On October 15, the world’s first UNESCO National Trail was launched in Scotland. The digital Trail connects 13 UNESCO heritage sites across the country, and aims to enhance the economic and social well-being of their respective local areas through sustainable tourism. Every stop on the Trail highlights a different social or cultural theme. From Glasgow’s city of music to the prehistoric monuments of Orkney, the UNESCO Trail offers beauty, history, education and sustainability.
UNRIC spoke to Anne Anderson, a proud Scot and Vice Chair of the UK National Commission for UNESCO, about the project.
How did you become involved in the Trail?
I am the Vice Chair of the UK National Commission for UNESCO an unpaid role appointed by the Foreign Secretary. My predecessor Dr Beth Taylor who was UK National Commission Chair, and like me a proud Scot, had lobbied for this project as a way of showcasing Scotland’s fabulous range of UNESCO designations. My role in the process was to work on the Steering Group with the 13 UNESCO designations and VisitScotland to identify what we all wanted to achieve with the trail in terms of UNESCO’s values and the needs of the designations and their host communities. This work was underway when the pandemic struck and everything had to be halted while the designations dealt with the devastating impacts of lockdown on every aspect of their income and activities.
Tell us about your role and the challenges along the way
I am so proud of having had a role in reactivating the project as we started to emerge from the most stringent period of lockdown. I approached our VisitScotland colleagues to encourage them to liaise with the Scottish Government to allow the funds to be restored and for the work of the Trail to recommence as the need to rebuild the cultural and visitor economy was extremely pressing. It was also very timely in that we were already planning this as a sustainable and responsible tourism initiative which was well aligned with the aims of a greener recovery from the pandemic.
The biggest challenge was bourne by the designations who had to keep engaged with the project and the many calls on them for input and engagement at what was the most difficult period any of us had ever experienced. I am very proud of the way all the designations did this even when staff were working from home or furloughed and when the future seemed so uncertain. It was critically important that everyone felt a sense of ownership of the Trail and that the materials and resources that were being developed were true to the UNESCO values of their designations.
Why is the Trail so important?
What I love about the trail is that it highlights the variety of Scotland’s UNESCO designations across the whole country from north to south. People tend to have heard of UNESCO World Heritage sites and we of course have some fabulous WH sites from Neolithic Orkney to the Antonine Wall and New Lanark. But fewer people are aware of our UNESCO Creative Cities, My home Glasgow as a City of Music, Dundee as a City of Design and Edinburgh as the world’s first UNESCO city of Literature. Similarly GeoParks and Biospheres are incredibly important but less well known so it is great to highlight where these are from the far north in Shetland’s GeoPark trite down to the border and Galloway and South Ayrshire Biosphere.
The trail’s value as a digital asset is twofold. Firstly it provides an enduring resource that will provide a means of showcasing Scotland’s wonders to local communities and potential visitors alike. It is also a way of informing people wherever they are about UNESCO and our designations even if they never physically come to Scotland.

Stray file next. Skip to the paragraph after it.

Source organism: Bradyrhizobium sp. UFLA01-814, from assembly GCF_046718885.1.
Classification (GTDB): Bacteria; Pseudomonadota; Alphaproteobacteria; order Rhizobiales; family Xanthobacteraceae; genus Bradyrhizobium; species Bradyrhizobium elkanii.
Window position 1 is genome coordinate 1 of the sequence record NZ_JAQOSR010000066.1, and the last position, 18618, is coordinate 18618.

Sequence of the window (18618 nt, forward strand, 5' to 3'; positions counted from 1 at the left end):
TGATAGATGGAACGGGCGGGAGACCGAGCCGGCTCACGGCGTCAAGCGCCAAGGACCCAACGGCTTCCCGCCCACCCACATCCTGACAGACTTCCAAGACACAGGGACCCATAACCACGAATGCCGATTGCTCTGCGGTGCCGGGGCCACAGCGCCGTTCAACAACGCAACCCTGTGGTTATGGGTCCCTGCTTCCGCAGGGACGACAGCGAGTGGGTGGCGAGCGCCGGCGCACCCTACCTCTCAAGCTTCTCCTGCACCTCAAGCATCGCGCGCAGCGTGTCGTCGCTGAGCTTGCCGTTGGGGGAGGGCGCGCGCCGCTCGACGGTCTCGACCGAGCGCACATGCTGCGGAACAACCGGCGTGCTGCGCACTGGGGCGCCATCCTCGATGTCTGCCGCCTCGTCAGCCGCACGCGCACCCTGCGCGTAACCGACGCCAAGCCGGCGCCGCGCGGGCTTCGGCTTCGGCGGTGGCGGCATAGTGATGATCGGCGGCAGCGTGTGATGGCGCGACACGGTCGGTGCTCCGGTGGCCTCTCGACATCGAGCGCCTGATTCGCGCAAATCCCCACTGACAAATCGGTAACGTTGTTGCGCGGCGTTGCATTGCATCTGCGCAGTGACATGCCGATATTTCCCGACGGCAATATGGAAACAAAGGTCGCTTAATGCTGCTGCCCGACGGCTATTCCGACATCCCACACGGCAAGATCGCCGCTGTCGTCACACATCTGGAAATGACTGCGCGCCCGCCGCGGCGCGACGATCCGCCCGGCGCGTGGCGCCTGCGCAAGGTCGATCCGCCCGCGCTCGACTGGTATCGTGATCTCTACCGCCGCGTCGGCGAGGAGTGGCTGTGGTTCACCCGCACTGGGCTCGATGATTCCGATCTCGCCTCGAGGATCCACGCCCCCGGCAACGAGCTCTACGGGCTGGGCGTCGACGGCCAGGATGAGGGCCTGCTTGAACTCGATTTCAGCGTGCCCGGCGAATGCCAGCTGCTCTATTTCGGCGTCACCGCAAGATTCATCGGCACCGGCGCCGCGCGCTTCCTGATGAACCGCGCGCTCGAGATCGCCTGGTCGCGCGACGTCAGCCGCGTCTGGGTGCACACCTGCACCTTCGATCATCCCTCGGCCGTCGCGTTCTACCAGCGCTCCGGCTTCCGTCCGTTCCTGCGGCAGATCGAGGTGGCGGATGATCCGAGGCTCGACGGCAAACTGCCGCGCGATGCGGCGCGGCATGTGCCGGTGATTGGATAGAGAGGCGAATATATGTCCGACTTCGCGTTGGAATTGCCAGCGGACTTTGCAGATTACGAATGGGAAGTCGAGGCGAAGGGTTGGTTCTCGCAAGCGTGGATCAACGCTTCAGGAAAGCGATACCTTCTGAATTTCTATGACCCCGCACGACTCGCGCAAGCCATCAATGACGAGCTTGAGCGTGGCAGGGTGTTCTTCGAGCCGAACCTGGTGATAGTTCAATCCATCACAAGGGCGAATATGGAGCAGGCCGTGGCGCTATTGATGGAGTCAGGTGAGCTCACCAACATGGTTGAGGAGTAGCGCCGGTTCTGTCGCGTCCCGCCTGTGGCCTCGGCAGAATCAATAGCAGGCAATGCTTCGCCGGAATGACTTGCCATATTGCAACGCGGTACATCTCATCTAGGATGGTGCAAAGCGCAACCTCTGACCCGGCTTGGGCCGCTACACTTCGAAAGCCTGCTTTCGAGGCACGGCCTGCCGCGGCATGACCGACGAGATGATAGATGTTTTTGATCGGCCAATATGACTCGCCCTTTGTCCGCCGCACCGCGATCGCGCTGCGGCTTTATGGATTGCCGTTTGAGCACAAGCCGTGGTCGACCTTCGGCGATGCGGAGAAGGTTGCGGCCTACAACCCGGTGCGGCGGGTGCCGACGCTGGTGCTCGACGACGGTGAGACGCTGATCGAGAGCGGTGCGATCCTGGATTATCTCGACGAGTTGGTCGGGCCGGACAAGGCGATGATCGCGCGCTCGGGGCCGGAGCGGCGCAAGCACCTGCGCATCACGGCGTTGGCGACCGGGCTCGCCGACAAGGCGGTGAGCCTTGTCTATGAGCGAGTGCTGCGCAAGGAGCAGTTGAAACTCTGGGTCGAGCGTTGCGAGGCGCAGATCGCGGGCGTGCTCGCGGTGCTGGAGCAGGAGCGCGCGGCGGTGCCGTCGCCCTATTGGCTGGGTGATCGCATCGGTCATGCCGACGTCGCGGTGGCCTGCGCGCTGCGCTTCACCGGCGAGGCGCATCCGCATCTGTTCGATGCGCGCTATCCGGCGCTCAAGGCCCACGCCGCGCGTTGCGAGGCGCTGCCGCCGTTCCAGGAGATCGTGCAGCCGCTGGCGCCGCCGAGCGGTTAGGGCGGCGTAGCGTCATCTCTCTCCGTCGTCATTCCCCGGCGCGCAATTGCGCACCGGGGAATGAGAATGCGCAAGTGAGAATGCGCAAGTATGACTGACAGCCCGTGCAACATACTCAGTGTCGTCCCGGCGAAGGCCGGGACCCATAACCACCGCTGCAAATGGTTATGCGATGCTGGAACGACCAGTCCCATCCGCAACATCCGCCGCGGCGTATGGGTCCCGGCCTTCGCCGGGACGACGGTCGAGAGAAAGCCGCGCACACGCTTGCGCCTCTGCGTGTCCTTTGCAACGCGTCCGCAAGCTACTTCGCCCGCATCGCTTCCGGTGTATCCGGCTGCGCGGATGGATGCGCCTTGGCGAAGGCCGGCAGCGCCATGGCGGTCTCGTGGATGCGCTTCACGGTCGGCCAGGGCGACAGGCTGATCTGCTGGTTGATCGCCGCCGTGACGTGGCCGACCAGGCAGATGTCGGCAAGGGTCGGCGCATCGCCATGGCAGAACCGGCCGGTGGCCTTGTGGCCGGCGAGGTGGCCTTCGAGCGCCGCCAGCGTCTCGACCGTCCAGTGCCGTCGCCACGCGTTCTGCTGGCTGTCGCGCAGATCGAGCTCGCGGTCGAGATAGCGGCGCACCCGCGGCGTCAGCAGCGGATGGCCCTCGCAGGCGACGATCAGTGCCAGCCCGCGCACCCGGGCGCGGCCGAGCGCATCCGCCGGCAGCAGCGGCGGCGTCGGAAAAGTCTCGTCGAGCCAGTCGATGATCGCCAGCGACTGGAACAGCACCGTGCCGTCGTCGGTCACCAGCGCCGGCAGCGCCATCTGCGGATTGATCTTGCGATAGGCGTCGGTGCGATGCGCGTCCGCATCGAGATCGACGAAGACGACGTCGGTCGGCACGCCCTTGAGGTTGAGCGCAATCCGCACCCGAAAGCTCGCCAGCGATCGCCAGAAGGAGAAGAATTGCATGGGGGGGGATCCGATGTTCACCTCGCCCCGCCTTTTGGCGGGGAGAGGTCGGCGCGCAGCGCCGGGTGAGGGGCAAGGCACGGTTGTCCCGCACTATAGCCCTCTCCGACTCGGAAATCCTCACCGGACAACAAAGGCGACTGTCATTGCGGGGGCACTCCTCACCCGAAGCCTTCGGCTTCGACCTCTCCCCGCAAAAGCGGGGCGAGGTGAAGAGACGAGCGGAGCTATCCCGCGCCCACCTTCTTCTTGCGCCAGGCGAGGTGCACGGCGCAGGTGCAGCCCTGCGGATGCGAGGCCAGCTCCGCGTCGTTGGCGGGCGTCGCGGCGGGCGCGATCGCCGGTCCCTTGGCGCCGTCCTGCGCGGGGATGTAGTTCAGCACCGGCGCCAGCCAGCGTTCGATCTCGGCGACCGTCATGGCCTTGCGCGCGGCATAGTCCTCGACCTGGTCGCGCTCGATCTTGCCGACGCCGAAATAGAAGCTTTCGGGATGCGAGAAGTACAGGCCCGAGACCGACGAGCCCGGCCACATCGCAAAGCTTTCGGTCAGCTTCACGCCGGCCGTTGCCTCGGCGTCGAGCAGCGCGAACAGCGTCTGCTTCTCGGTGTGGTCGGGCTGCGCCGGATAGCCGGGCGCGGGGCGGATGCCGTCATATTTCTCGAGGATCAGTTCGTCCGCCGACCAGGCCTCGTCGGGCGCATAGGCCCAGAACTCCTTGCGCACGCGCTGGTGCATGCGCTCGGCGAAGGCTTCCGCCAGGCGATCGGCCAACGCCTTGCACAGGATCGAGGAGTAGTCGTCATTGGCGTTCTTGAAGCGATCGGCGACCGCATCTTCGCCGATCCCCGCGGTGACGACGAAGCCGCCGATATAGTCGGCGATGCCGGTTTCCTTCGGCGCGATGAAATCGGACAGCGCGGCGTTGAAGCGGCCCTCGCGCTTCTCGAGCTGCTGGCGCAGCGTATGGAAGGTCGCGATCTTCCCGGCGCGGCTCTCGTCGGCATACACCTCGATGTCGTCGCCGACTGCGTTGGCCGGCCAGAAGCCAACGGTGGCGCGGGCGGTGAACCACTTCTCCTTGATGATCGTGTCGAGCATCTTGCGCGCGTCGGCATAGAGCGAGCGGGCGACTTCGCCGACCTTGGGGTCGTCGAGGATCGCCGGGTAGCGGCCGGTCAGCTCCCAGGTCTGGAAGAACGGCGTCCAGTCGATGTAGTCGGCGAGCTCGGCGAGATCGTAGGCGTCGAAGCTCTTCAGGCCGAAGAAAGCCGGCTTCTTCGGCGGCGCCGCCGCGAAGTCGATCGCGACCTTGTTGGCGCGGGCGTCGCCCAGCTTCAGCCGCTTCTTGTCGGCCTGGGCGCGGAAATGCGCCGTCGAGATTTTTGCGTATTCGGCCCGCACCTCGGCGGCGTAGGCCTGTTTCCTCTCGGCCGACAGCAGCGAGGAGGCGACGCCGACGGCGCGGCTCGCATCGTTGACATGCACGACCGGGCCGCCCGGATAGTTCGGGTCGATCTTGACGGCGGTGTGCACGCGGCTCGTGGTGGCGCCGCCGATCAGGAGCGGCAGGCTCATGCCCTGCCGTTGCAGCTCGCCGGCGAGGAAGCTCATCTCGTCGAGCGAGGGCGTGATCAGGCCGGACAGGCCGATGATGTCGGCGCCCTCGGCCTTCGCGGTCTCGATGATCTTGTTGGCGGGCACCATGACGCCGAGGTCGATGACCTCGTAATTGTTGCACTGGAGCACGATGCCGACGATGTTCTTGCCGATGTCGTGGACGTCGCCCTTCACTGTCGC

How does the Trail engage the public in sustainable tourism?
Communities which host UNESCO designations take great pride in their local treasure but financial resources are needed to sustain and develop these wonderful assets. Our aim is for the Trail to provide a way of encouraging people to learn about the designations and to visit and experience them in a way that is meaningful for the visitor and is responsible and sustainable for the designation and the surrounding community. So for example, we are providing information which allows visitors to choose greener travel options, we are encouraging visitors to think about the most suitable time of year to visit, all the local businesses which are referenced in the trail are part of green accreditation schemes. We hope that the Scotland UNESCO trail will be a prime example of responsible tourism.
How is the Trail connected to the SDGs?
All of the UNESCO designations contribute to one or more of the SDGs. All play a role in education with locals and visitors. Many are providing explicit protection to key cultural and natural heritage assets.
UNESCO designations around the world highlight what is finest in our shared cultural heritage and environment. By showcasing the treasures we have in Scotland and encouraging meaningful interactions between locals and visitors around these very special places I believe we are fostering exactly the kinds of dialogue and understanding that motivated the founding of UNESCO in London in the aftermath of WW2.
What is the impact on COP26?
We plan a number of activities around COP26, which of course is being hosted in one of our Trail sites, Glasgow UNESCO City of Music. One of the events will bring together key UNESCO experts on Sustainable Tourism with policy makers, academics and students who are involved in research and education around tourism, to publicize the UNESCO Trail and responsible tourism more broadly. We hope that the focus that COPS 26 will provide on the need to cherish the environment, will mean that the message of the Scotland UNESCO Trail will resonate both with locals and potential visitors.